The Italy of e-mobility


The question is not "if" but "when". When the day comes that the electric car will revolutionise world mobility, will Italy be ready?

One possible answer is provided in the White Paper on the electric car, written by Start Magazine in collaboration with Cei Cives, presented on July 11th at the Library of the Italian Lower Chamber of Parliament. Much more than a snapshot of the state of e-mobility in Italy, it was an opportunity for a comparison with the best European countries that are the benchmark for reaching the highest standards.

According to the White Paper, countries such as Norway, France and Germany, capable of producing both fiscal and traffic management measures to encourage the choice of electric cars, should be our model. In particular, Norway, a country of 5.2 million inhabitants where battery-driven cars have reached the 120,000 mark. These results have led the government to ban registrations of petrol and diesel-fuelled vehicles from 2025.

Another interesting case is the Netherlands, a country that does not manufacture cars has driven the sales of electric cars to 5% of the internal market through incentives: today, 100,000 zero emission cars are circulating in Holland versus the 8750 in Italy.

But there is more. Looking beyond Europe, as the economist Andrea Giuricin did, Asia, too, where one out of every two cars is green, is moving rapidly in this direction. In India, only electric cars will be sold from 2030. And already today, in large cities, like Beijing and Shanghai, only clean energy scooters can circulate.

“Electric mobility is a speeding train that Italy cannot afford to lose from a technological point of view,” explained Massimo Bruno, Head of Institutional Affairs at Enel Italy, a Group that has put electric mobility at the center of its strategy. “We have announced a national plan for charging infrastructure and we have asked the ANCI (National Association of Italian Municipalities) for a joint round table because every city and town today is taking action separately when it comes to authorisations and permits: a common vision is needed instead."

The Italian government is trying to shape this vision with the Technical Round Table on sustainable mobility, chaired by Raffaele Tiscar, Head of Cabinet of the Ministry of the Environment, who presented a road map at the end of June. “Not a policy instrument, but a preliminary effort, a platform for shared knowledge. Demand will drive the revolution and supply will follow," said Tiscar.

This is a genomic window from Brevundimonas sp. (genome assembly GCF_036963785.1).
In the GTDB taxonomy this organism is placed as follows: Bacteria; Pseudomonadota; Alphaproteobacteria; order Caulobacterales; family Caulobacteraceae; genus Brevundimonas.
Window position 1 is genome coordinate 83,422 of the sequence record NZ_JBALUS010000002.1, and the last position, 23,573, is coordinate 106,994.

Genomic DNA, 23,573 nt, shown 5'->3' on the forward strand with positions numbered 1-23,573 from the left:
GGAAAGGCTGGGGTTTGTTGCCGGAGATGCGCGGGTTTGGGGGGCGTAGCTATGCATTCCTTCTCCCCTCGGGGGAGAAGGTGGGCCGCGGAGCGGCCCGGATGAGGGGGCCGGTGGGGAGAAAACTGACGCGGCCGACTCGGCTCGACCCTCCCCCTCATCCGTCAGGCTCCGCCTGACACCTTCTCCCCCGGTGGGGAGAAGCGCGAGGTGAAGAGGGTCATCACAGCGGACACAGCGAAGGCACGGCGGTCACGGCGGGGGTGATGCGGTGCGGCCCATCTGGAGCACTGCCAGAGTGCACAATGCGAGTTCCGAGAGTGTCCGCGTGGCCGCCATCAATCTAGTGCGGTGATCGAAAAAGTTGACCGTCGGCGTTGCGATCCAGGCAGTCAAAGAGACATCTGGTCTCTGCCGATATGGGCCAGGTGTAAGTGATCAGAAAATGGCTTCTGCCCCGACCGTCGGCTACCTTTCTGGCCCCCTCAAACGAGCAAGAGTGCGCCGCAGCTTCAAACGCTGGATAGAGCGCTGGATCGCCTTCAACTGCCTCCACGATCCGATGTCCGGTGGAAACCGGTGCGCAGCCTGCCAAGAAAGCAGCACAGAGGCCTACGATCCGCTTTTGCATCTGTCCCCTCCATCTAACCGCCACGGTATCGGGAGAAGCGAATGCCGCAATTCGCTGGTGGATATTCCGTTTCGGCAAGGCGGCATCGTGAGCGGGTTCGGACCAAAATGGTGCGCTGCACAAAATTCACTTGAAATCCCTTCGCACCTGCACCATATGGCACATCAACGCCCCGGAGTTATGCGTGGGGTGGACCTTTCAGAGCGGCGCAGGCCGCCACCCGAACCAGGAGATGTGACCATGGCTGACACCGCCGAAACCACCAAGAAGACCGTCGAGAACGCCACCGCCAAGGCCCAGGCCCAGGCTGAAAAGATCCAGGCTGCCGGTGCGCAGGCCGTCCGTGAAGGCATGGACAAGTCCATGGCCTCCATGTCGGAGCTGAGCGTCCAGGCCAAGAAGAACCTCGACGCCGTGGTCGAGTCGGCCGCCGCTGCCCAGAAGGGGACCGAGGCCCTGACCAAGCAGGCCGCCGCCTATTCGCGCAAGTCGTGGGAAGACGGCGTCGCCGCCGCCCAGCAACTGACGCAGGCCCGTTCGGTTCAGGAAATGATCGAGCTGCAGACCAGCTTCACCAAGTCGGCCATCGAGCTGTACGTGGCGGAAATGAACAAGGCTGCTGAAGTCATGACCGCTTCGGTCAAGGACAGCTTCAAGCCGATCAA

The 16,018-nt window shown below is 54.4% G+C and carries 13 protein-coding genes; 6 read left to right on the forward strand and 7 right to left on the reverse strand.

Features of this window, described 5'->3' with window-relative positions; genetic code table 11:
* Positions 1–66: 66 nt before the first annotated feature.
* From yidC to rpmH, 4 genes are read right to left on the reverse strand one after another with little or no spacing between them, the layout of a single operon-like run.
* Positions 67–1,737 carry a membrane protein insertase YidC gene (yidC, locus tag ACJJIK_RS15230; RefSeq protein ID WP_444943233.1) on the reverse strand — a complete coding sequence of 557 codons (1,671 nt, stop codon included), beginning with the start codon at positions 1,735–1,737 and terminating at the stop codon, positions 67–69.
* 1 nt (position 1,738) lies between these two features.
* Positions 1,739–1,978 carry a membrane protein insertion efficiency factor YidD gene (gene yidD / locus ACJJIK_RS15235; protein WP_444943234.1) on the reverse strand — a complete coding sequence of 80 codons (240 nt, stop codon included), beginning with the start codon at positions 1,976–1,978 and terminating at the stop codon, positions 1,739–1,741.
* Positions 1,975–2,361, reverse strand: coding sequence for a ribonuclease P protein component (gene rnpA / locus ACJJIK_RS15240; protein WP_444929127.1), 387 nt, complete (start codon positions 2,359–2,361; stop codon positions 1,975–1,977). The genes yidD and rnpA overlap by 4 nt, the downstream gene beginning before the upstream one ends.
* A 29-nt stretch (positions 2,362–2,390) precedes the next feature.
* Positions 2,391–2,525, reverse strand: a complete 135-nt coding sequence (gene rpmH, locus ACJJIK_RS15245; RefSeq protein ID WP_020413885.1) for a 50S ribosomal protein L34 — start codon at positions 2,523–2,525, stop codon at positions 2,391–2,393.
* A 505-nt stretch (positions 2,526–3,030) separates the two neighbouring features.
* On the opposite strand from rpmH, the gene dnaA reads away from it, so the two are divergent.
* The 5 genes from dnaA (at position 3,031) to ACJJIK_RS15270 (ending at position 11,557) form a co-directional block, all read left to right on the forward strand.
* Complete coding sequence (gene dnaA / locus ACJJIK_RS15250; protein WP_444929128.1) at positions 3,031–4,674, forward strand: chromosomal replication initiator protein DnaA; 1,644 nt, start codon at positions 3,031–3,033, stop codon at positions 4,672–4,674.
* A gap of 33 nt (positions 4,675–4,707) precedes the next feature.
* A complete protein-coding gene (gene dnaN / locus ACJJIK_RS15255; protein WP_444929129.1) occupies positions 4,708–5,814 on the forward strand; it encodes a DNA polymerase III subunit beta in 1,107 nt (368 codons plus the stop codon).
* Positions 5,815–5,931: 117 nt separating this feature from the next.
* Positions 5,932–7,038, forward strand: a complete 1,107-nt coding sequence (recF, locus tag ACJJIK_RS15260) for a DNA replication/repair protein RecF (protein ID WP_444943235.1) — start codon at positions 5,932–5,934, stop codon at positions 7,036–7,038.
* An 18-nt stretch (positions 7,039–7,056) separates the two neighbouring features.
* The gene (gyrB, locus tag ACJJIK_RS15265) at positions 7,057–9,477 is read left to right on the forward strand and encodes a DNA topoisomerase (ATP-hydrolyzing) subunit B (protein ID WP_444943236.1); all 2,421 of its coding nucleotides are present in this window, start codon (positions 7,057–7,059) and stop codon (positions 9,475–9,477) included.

European legislation requires that by 2021 the average emissions of circulating cars amount to 95 grams of CO2 per kilometer: an objective that requires that a share of approximately 10 percent of the population travel by zero emission, electric or hybrid cars. According to the White Paper, if you started today to pursue these goals, by 2021 at least 300,000 zero emission cars will be circulating in Italy and they will replace vehicles that run on conventional fuels. The economic savings are estimated to amount to €1.8 billion in ten years: 69% as savings on the import of crude oil and gas, 14% as less health costs due to pollution, and 17% as the monetary value of the CO2 emissions avoided that are the subject of international trading.

What makes us hope that Italy can achieve these goals? By 2021, 30 different car models manufactured in Europe will be available and the price of e-cars will tend to align with that of vehicles running on petrol or diesel. According to a study by Bloomberg New Energy Finance, from 2026 even cars that run on electric batteries will be cheaper than conventional vehicles. Finally, the cost of batteries, which today account for almost half of the cost of e-cars, will fall by about 77 percent by 2030.

There are good chances that even the electric car will become a mass phenomenon in Italy, too.

This is an increasingly shared effort in order to be ready to address the long-awaited green mobility breakthrough at a technological and cultural level.